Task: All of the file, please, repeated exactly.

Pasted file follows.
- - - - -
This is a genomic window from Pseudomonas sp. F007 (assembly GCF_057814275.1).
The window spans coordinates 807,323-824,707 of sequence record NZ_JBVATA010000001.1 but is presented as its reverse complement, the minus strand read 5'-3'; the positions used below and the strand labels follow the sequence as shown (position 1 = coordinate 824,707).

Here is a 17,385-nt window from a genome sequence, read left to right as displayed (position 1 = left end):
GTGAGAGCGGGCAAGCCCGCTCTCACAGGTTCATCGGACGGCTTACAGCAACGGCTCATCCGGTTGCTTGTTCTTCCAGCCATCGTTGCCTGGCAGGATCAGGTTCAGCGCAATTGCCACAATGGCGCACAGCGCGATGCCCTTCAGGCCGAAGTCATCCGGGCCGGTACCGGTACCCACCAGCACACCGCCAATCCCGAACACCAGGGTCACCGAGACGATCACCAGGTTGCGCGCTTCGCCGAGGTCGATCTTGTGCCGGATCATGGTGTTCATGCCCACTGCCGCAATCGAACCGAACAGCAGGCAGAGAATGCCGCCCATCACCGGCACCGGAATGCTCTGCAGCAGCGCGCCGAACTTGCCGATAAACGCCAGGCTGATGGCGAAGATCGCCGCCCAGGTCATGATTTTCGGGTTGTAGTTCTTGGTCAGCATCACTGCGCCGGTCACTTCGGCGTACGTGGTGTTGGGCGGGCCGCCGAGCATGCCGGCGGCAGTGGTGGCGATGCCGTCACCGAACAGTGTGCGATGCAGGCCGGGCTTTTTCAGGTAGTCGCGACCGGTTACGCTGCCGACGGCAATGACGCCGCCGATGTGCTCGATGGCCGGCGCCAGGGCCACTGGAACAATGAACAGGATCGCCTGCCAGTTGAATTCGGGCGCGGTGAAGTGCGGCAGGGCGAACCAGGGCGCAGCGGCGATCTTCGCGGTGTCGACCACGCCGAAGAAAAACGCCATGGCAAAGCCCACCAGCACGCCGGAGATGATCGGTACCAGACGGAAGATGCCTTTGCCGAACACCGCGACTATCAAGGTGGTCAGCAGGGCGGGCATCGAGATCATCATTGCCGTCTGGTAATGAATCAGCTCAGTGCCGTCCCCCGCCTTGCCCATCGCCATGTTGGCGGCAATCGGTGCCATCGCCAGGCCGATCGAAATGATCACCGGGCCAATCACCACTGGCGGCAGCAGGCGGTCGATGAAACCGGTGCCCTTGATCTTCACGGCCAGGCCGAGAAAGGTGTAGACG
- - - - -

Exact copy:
This is a genomic window from Pseudomonas sp. F007 (assembly GCF_057814275.1).
The window spans coordinates 807,323-824,707 of sequence record NZ_JBVATA010000001.1 but is presented as its reverse complement, the minus strand read 5'-3'; the positions used below and the strand labels follow the sequence as shown (position 1 = coordinate 824,707).

Here is a 17,385-nt window from a genome sequence, read left to right as displayed (position 1 = left end):
GTGAGAGCGGGCAAGCCCGCTCTCACAGGTTCATCGGACGGCTTACAGCAACGGCTCATCCGGTTGCTTGTTCTTCCAGCCATCGTTGCCTGGCAGGATCAGGTTCAGCGCAATTGCCACAATGGCGCACAGCGCGATGCCCTTCAGGCCGAAGTCATCCGGGCCGGTACCGGTACCCACCAGCACACCGCCAATCCCGAACACCAGGGTCACCGAGACGATCACCAGGTTGCGCGCTTCGCCGAGGTCGATCTTGTGCCGGATCATGGTGTTCATGCCCACTGCCGCAATCGAACCGAACAGCAGGCAGAGAATGCCGCCCATCACCGGCACCGGAATGCTCTGCAGCAGCGCGCCGAACTTGCCGATAAACGCCAGGCTGATGGCGAAGATCGCCGCCCAGGTCATGATTTTCGGGTTGTAGTTCTTGGTCAGCATCACTGCGCCGGTCACTTCGGCGTACGTGGTGTTGGGCGGGCCGCCGAGCATGCCGGCGGCAGTGGTGGCGATGCCGTCACCGAACAGTGTGCGATGCAGGCCGGGCTTTTTCAGGTAGTCGCGACCGGTTACGCTGCCGACGGCAATGACGCCGCCGATGTGCTCGATGGCCGGCGCCAGGGCCACTGGAACAATGAACAGGATCGCCTGCCAGTTGAATTCGGGCGCGGTGAAGTGCGGCAGGGCGAACCAGGGCGCAGCGGCGATCTTCGCGGTGTCGACCACGCCGAAGAAAAACGCCATGGCAAAGCCCACCAGCACGCCGGAGATGATCGGTACCAGACGGAAGATGCCTTTGCCGAACACCGCGACTATCAAGGTGGTCAGCAGGGCGGGCATCGAGATCATCATTGCCGTCTGGTAATGAATCAGCTCAGTGCCGTCCCCCGCCTTGCCCATCGCCATGTTGGCGGCAATCGGTGCCATCGCCAGGCCGATCGAAATGATCACCGGGCCAATCACCACTGGCGGCAGCAGGCGGTCGATGAAACCGGTGCCCTTGATCTTCACGGCCAGGCCGAGAAAGGTGTAGACG